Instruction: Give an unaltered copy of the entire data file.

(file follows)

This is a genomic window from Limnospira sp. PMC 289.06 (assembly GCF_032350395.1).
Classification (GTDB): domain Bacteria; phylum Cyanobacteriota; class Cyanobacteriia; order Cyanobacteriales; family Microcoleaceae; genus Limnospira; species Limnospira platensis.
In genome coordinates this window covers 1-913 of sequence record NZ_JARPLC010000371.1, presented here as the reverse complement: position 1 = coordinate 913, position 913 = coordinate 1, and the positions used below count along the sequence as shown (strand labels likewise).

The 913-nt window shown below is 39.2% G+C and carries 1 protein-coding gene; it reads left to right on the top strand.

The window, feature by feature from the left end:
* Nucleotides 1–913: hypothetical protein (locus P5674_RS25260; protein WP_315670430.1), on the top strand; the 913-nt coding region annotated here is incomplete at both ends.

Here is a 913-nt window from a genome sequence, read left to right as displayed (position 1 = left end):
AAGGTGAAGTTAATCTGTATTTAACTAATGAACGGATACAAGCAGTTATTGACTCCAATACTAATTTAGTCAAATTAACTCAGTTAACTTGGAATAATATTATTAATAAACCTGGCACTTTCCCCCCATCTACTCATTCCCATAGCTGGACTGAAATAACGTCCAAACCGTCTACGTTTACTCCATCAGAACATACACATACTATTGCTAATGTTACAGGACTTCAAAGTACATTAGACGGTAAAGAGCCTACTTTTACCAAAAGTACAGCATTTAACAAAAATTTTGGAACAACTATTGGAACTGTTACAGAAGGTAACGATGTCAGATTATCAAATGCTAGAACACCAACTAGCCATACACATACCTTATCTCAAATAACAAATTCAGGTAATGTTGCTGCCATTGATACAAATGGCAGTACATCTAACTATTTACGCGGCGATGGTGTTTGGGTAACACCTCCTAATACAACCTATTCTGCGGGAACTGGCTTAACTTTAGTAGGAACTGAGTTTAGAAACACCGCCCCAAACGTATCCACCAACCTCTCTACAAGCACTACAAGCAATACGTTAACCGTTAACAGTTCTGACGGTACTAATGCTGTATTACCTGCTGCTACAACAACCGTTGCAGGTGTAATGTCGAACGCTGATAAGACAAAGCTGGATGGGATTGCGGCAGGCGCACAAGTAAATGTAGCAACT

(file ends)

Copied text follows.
This is a genomic window from Limnospira sp. PMC 289.06 (assembly GCF_032350395.1).
Classification (GTDB): domain Bacteria; phylum Cyanobacteriota; class Cyanobacteriia; order Cyanobacteriales; family Microcoleaceae; genus Limnospira; species Limnospira platensis.
In genome coordinates this window covers 1-913 of sequence record NZ_JARPLC010000371.1, presented here as the reverse complement: position 1 = coordinate 913, position 913 = coordinate 1, and the positions used below count along the sequence as shown (strand labels likewise).

The 913-nt window shown below is 39.2% G+C and carries 1 protein-coding gene; it reads left to right on the top strand.

The window, feature by feature from the left end:
* Nucleotides 1–913: hypothetical protein (locus P5674_RS25260; protein WP_315670430.1), on the top strand; the 913-nt coding region annotated here is incomplete at both ends.

Here is a 913-nt window from a genome sequence, read left to right as displayed (position 1 = left end):
AAGGTGAAGTTAATCTGTATTTAACTAATGAACGGATACAAGCAGTTATTGACTCCAATACTAATTTAGTCAAATTAACTCAGTTAACTTGGAATAATATTATTAATAAACCTGGCACTTTCCCCCCATCTACTCATTCCCATAGCTGGACTGAAATAACGTCCAAACCGTCTACGTTTACTCCATCAGAACATACACATACTATTGCTAATGTTACAGGACTTCAAAGTACATTAGACGGTAAAGAGCCTACTTTTACCAAAAGTACAGCATTTAACAAAAATTTTGGAACAACTATTGGAACTGTTACAGAAGGTAACGATGTCAGATTATCAAATGCTAGAACACCAACTAGCCATACACATACCTTATCTCAAATAACAAATTCAGGTAATGTTGCTGCCATTGATACAAATGGCAGTACATCTAACTATTTACGCGGCGATGGTGTTTGGGTAACACCTCCTAATACAACCTATTCTGCGGGAACTGGCTTAACTTTAGTAGGAACTGAGTTTAGAAACACCGCCCCAAACGTATCCACCAACCTCTCTACAAGCACTACAAGCAATACGTTAACCGTTAACAGTTCTGACGGTACTAATGCTGTATTACCTGCTGCTACAACAACCGTTGCAGGTGTAATGTCGAACGCTGATAAGACAAAGCTGGATGGGATTGCGGCAGGCGCACAAGTAAATGTAGCAACT